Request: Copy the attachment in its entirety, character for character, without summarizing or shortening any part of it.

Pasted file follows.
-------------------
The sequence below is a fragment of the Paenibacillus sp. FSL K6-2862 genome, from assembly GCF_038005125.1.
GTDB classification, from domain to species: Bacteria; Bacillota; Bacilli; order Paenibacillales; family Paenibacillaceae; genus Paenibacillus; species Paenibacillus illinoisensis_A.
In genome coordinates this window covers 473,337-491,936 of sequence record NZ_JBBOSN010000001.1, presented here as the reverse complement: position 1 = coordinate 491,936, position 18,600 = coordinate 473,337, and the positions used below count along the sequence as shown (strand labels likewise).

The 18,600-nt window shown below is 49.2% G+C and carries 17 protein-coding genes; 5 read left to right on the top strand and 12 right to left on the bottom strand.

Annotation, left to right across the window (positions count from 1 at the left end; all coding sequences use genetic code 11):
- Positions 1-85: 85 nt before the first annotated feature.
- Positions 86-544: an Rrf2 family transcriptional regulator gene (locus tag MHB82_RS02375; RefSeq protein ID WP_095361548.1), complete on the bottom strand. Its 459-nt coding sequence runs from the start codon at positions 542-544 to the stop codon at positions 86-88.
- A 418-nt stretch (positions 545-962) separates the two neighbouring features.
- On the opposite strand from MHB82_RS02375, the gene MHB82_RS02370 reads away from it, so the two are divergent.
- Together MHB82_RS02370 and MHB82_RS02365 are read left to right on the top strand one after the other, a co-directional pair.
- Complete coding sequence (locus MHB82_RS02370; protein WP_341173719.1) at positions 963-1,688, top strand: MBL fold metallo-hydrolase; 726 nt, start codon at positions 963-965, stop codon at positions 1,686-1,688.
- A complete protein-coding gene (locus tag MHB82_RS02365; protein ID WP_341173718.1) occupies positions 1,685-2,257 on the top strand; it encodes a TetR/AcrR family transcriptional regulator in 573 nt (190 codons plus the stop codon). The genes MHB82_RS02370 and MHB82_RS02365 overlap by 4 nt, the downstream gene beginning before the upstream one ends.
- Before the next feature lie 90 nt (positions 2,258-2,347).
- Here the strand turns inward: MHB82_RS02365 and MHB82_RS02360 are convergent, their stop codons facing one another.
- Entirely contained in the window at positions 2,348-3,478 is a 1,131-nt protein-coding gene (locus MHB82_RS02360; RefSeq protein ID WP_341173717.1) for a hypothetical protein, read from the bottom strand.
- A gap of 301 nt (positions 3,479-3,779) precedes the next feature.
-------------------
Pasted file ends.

The sequence below is a fragment of the Paenibacillus sp. FSL K6-2862 genome, from assembly GCF_038005125.1.
GTDB classification, from domain to species: Bacteria; Bacillota; Bacilli; order Paenibacillales; family Paenibacillaceae; genus Paenibacillus; species Paenibacillus illinoisensis_A.
In genome coordinates this window covers 473,337-491,936 of sequence record NZ_JBBOSN010000001.1, presented here as the reverse complement: position 1 = coordinate 491,936, position 18,600 = coordinate 473,337, and the positions used below count along the sequence as shown (strand labels likewise).

The 18,600-nt window shown below is 49.2% G+C and carries 17 protein-coding genes; 5 read left to right on the top strand and 12 right to left on the bottom strand.

Annotation, left to right across the window (positions count from 1 at the left end; all coding sequences use genetic code 11):
- Positions 1-85: 85 nt before the first annotated feature.
- Positions 86-544: an Rrf2 family transcriptional regulator gene (locus tag MHB82_RS02375; RefSeq protein ID WP_095361548.1), complete on the bottom strand. Its 459-nt coding sequence runs from the start codon at positions 542-544 to the stop codon at positions 86-88.
- A 418-nt stretch (positions 545-962) separates the two neighbouring features.
- On the opposite strand from MHB82_RS02375, the gene MHB82_RS02370 reads away from it, so the two are divergent.
- Together MHB82_RS02370 and MHB82_RS02365 are read left to right on the top strand one after the other, a co-directional pair.
- Complete coding sequence (locus MHB82_RS02370; protein WP_341173719.1) at positions 963-1,688, top strand: MBL fold metallo-hydrolase; 726 nt, start codon at positions 963-965, stop codon at positions 1,686-1,688.
- A complete protein-coding gene (locus tag MHB82_RS02365; protein ID WP_341173718.1) occupies positions 1,685-2,257 on the top strand; it encodes a TetR/AcrR family transcriptional regulator in 573 nt (190 codons plus the stop codon). The genes MHB82_RS02370 and MHB82_RS02365 overlap by 4 nt, the downstream gene beginning before the upstream one ends.
- Before the next feature lie 90 nt (positions 2,258-2,347).
- Here the strand turns inward: MHB82_RS02365 and MHB82_RS02360 are convergent, their stop codons facing one another.
- Entirely contained in the window at positions 2,348-3,478 is a 1,131-nt protein-coding gene (locus MHB82_RS02360; RefSeq protein ID WP_341173717.1) for a hypothetical protein, read from the bottom strand.
- A gap of 301 nt (positions 3,479-3,779) precedes the next feature.